The aforementioned letter says, “This is to confirm that former University of North Carolina head football coach Paul “Butch” Davis was not alleged to have been involved in any violations of NCAA legislation in the University of North Carolina Case.” Three football seasons have passed, and Davis is still sitting on the sidelines (he was a special assistant in Tampa Bay but it sounds like he would have preferred to coach).  Davis wasn’t even given the NCAA’s dreaded show-cause penalty.  I honestly don’t understand how universities are looking past this talented, proven coach (probably for cheap!) but are willing to look past major character flaws in other coaches.  Heck, the assistant coach in the recent Miami scandal (who has a show-cause penalty) is still employed by Louisville.  Just this week, the new regime at Louisville told a commit that they were no longer honoring his commitment for no apparent reason (you don’t screw with kids, in my opinion).  I guess having your name mentioned in an academic scandal is worse than having a history of poor decision-making and unethical behavior…at least at Louisville.

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Somewhere Over The Rainbow

Last week, I read about Notre Dame’s “Pot of Gold” recruiting mail program.  Basically, their top recruits received 477 pieces of handwritten mail in a packet, one for each NFL Draft Pick Notre Dame has ever had.  I saw some of the materials posted online by one of the recruits, and it is high quality stuff.  You can read more about it here:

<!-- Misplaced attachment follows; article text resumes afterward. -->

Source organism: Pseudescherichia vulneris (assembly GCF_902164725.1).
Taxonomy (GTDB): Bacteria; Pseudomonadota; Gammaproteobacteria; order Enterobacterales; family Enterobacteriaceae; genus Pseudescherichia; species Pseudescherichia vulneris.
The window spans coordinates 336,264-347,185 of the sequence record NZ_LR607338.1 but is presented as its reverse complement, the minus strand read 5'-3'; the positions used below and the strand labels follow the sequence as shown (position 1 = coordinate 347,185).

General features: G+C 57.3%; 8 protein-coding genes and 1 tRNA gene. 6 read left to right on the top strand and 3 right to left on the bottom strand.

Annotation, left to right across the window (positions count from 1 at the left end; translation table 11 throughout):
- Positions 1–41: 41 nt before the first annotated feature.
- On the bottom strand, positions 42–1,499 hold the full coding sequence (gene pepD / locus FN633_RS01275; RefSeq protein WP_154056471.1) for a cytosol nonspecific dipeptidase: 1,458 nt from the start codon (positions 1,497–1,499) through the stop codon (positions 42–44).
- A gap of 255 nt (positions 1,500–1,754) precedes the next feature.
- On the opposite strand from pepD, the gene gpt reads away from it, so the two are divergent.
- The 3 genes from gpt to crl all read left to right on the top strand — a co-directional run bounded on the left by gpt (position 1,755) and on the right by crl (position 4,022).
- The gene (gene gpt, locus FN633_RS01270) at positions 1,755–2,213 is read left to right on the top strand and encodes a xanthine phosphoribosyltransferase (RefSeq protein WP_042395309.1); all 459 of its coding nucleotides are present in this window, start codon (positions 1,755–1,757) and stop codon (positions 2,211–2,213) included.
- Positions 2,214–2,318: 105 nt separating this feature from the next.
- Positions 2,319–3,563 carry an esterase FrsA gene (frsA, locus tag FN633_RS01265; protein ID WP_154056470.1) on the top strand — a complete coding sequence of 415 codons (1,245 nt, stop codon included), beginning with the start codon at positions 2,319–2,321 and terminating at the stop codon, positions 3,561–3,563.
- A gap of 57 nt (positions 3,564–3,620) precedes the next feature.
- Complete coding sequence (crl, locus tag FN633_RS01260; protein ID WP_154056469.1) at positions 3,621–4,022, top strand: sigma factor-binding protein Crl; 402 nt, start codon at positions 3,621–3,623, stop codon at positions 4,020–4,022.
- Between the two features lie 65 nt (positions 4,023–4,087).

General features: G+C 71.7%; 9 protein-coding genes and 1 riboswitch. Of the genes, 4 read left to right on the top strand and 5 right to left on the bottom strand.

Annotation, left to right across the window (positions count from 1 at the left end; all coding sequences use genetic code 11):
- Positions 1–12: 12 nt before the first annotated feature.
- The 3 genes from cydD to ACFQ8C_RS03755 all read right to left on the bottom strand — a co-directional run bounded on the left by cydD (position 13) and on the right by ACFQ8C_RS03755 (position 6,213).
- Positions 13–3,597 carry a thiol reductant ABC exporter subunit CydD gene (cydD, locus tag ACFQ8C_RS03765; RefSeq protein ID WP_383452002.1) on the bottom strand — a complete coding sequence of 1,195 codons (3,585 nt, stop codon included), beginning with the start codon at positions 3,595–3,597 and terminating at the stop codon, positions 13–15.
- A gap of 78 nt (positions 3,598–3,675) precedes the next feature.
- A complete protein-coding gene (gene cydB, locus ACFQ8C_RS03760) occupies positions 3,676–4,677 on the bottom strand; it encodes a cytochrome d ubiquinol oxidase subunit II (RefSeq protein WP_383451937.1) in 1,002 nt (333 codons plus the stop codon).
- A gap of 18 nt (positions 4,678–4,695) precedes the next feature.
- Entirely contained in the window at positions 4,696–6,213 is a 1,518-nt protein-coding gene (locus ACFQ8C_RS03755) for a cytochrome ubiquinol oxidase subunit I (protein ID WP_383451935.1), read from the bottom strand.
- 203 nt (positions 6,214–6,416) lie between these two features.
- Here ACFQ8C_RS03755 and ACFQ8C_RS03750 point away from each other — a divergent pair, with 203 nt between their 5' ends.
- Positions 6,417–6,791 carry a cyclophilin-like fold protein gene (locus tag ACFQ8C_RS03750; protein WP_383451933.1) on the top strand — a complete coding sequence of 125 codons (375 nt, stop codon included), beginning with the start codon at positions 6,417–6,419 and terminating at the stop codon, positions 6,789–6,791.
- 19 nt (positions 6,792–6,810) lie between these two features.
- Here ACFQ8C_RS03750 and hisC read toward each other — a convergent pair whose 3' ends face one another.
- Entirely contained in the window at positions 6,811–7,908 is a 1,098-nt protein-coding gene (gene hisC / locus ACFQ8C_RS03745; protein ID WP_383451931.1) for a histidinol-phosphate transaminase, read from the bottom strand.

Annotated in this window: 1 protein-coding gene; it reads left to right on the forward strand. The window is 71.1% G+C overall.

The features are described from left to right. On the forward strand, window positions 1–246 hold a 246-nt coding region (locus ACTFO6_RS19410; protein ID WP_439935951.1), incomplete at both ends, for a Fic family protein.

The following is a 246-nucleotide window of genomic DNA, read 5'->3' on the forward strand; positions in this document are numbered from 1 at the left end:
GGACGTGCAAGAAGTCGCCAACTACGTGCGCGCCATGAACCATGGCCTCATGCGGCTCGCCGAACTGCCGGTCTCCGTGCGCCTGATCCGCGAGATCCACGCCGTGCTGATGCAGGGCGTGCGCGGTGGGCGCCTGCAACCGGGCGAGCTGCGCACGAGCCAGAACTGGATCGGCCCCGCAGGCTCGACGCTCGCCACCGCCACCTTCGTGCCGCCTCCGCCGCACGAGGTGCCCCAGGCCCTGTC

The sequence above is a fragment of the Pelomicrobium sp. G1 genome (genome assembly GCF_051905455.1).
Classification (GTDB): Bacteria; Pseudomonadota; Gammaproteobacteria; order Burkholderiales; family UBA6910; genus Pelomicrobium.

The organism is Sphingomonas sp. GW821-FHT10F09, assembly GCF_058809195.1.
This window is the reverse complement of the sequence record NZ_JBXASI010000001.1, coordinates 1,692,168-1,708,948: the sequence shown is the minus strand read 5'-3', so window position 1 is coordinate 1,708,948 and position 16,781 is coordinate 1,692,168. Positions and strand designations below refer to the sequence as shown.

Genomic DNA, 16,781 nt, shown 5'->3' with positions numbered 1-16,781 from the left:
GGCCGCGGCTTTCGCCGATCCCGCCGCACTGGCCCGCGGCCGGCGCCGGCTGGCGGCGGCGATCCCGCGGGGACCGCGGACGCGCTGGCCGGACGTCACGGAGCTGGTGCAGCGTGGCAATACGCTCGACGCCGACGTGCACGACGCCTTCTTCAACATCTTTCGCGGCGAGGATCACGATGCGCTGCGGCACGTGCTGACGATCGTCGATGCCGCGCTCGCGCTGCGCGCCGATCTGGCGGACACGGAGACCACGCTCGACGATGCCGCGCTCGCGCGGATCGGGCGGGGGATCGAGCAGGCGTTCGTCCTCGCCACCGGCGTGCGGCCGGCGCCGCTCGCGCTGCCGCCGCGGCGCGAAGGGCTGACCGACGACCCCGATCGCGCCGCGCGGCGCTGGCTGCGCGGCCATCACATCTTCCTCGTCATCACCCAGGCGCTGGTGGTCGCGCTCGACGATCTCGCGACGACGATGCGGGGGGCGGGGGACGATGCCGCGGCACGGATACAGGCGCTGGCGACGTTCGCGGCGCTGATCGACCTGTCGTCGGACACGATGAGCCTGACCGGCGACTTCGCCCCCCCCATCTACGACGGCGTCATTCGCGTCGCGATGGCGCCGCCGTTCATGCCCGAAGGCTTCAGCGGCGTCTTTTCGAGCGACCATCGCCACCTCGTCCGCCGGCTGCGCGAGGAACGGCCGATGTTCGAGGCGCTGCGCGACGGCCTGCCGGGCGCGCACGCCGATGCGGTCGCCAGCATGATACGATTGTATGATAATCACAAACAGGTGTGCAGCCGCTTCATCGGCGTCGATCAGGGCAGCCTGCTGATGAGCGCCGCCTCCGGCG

Kate is my name, and I will always hate Notre Dame, but that is not what this post is about.  If I had a son who was blessed with enough athleticism to be recruited to play college football (or more likely basketball, in our case), and he EVER received a package like this, that school would be in serious jeopardy of being cut from his list.  It’s annoying.  I’m all for recruits receiving basic mail and notes from coaches regarding the University and its football program, but this is a waste of resources.  I’m not a tree-hugger, but c’mon, man.  What poor intern/GA had to do this?  What a waste of time!